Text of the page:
Close Close
Popular Financial Topics Discover relevant content from across the suite of ALM legal publications From the Industry More content from ThinkAdvisor and select sponsors Investment Advisor Issue Gallery Read digital editions of Investment Advisor Magazine Tax Facts Get clear, current, and reliable answers to pressing tax questions
Luminaries Awards

Regulation and Compliance > Federal Regulation > IRS

Different Tax Day Leads to Taxpayer Dithering

Your article was successfully shared with the contacts you provided.

“This year people are coming in a week later than normal,” to file their taxes, says fee-only financial planner Bernard Kiely of Kiely Capital Management in Morristown, N.J. Also a CPA, Kiely has been providing planning and income-tax services for individuals for more than 25 years.

Why? Kiely told AdvisorOne in an interview late Thursday that he thinks it’s because the filing deadline was postponed from the usual April 15 deadline—a Friday, until April 18—the next business day. Washington DC government offices are closed for a holiday on April 15th this year.

Receipts Steady

The IRS has received 89,713,000 individual income tax returns in 2011, as of April 2. That’s down -0.3% from the 89,970,000 returns received one year ago.

“One retired couple,” whose returns Kiely’s prepared for more than 20 years “have not even come in yet,” he added. One thing that’s new this year is that all returns filed by a paid preparer must be filed electronically, Kiely notes.

The e-filing is good because, he argues, the IRS used to have to “keypunch a lot of information and they made a lot of mistakes.” For instance, “they would put a long-term capital gain in as short term. The tax is higher,” on a short-term gain, so the IRS would let the taxpayer know they owed more tax and Kiely would have to set them straight.

Now that the returns are e-filed, though, “people are confused about of how to pay. The return is separate from payment now,” Kiely explains.

One of Kiely’s client’s returns was rejected because “their daughter’s taxpayer ID number appeared on another return. Her boyfriend claimed her as a dependent.” Another couple’s return was “rejected when their daughter got an apartment and filed her own taxes,” and her taxpayer ID appeared on both returns. When Kiely tried to file an amended return, he found he could not do that electronically. So there are a few bugs to work out but they appear to be minor.

More Audits for E-filers?

There was an urban legend circulating a year or two ago as e-filing got popular but wasn’t mandatory for preparers: more audits of those who e-file. But Kiely says “audits are really down in the last three years. They get all the data—they don’t have to keypunch anything.”

Meanwhile, the IRS has received a total of 76,895,000 e-filed returns this year, up 7.4% from last year. Tax preparers filed 48,861,000 of those returns, up6.3% from a year ago. Individuals e-filed

28,034,000 returns, up 9.3% from last year The IRS  has issued 75,227,000 refunds, up 1.5% from last year, for a total of $219.785 billion, making the average refund $2,922.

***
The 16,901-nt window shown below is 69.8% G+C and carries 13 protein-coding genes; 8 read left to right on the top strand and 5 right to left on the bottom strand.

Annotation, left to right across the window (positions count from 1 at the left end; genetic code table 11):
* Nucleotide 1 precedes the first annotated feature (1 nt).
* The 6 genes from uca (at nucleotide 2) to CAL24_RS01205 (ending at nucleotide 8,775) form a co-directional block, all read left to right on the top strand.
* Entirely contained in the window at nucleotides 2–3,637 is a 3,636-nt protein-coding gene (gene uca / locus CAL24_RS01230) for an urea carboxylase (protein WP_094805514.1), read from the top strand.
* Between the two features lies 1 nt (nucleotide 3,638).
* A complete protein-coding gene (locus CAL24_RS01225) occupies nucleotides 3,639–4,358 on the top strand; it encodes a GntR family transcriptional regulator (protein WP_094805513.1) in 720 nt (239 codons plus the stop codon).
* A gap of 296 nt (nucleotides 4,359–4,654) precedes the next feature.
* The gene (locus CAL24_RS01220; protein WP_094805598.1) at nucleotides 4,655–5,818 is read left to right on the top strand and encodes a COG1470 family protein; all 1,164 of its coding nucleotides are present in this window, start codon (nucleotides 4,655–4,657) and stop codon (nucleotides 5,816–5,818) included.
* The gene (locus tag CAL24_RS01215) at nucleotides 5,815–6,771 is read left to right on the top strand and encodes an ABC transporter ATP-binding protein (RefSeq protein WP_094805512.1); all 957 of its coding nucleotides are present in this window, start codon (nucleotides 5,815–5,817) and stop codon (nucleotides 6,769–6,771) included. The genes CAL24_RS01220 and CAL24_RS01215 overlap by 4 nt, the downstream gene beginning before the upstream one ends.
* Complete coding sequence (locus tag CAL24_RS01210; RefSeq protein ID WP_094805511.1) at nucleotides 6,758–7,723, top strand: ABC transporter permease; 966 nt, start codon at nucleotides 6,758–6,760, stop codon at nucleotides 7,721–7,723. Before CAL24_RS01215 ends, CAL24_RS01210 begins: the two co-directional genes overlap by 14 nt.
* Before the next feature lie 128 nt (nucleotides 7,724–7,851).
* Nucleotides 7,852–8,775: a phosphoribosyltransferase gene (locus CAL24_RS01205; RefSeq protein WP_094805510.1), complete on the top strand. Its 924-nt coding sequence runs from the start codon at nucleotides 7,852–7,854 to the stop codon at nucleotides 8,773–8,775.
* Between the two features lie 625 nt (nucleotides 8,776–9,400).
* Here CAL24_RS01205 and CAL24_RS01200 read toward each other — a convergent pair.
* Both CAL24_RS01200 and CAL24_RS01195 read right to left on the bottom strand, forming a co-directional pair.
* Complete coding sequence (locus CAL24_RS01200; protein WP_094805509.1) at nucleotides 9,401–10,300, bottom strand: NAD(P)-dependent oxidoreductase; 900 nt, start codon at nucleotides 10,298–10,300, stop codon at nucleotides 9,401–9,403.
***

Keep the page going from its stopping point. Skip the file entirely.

Going New Media

The IRS has gone new media this year, offering Tax Tips on video and posting them on You Tube. While they may not draw the same viewership as, say, Justin Bieber’s 516,361,036 views, or “Charlie Bit my Finger” at 301,550,672 views, well, give them time. The most popular IRS video is “Tax Tips: Message for Tax Preparers,” with more than 37,500 views, followed by “Tax Tips: Owe taxes But Can’t Pay?” with more than 31,300 hits.

Taxpayers can check the status of their refunds with the new IRS2Go mobile phone app, and follow the IRS on Twitter at @IRSnews.

Need an Installment Plan?

This year, the IRS announced several ways it was working with taxpayers who owe more than they can pay at one time. For those who owe $25,000 or less, there is the “Online Payment Agreement (OPA);” and “streamlined Offer in Compromise  program, for “taxpayers with annual incomes of up to $100,000 and tax liabilities up to $50,000.”

Who Doesn’t Have to File

Is there anyone who doesn’t have to file a return or extension? The one group that can ignore the April 18 filing date are those on active military duty who have “at least 180 days after the service member leaves the combat zone,” the IRS notes on its web site.

The Last Resort

If your client absolutely positively cannot file their return by midnight, April 18, they can punt. That’s right, as long as they send what they owe (so they do have to do the calculation) the IRS will grant an automatic six-month extension, which runs this year  until Oct 17th. The IRS expects 10 million requests for an extension this season, which it says is “about the same as last year.” Taxpayers that want to file for extension electronically can do so for free here, via the Service’s” IRS Free File or Free File Fillable Forms.”


© 2024 ALM Global, LLC, All Rights Reserved. Request academic re-use from All other uses, submit a request to [email protected]. For more information visit Asset & Logo Licensing.